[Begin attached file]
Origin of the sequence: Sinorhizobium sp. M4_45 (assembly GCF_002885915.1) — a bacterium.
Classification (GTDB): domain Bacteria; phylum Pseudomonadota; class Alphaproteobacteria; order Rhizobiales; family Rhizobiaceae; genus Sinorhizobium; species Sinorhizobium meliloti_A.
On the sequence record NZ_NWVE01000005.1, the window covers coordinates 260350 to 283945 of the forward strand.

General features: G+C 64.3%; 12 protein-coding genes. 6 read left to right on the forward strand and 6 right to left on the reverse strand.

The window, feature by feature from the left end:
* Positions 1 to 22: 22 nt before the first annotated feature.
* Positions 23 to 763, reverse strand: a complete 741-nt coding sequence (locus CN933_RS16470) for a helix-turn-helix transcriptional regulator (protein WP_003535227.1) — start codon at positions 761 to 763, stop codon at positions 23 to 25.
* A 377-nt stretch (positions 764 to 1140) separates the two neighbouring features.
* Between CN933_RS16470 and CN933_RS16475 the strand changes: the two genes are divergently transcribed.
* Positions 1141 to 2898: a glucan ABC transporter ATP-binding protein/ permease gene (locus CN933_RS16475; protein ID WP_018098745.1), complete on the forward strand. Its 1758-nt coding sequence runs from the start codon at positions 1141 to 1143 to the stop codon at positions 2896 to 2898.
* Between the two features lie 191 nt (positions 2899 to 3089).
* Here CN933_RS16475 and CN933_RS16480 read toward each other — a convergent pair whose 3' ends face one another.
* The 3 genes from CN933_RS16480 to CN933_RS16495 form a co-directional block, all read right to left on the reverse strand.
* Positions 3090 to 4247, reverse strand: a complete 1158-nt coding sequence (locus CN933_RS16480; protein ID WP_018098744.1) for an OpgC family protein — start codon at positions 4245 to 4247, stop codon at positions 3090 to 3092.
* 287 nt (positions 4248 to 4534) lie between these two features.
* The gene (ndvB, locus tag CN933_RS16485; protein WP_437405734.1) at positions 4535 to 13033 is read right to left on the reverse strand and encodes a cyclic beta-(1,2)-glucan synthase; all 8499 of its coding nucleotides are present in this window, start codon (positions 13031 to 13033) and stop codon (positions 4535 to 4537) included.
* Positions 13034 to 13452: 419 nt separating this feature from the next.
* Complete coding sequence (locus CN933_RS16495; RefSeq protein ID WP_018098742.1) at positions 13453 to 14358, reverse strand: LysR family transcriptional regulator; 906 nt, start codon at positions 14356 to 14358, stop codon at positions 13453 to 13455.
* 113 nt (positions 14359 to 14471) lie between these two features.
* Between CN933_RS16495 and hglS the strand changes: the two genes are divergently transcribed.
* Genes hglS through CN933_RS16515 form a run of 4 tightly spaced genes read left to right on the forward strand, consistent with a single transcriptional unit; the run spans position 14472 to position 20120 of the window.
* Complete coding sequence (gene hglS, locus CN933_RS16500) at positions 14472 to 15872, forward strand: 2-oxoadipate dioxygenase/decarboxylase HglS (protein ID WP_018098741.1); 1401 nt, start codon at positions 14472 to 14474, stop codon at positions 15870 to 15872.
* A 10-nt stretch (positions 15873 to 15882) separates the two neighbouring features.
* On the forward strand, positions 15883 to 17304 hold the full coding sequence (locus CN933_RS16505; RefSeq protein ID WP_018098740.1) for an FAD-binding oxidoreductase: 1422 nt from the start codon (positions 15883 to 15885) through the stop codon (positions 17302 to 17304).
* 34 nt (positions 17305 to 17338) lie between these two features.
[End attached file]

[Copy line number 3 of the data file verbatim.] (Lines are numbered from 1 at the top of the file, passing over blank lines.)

On the sequence record NZ_NWVE01000005.1, the window covers coordinates 260350 to 283945 of the forward strand.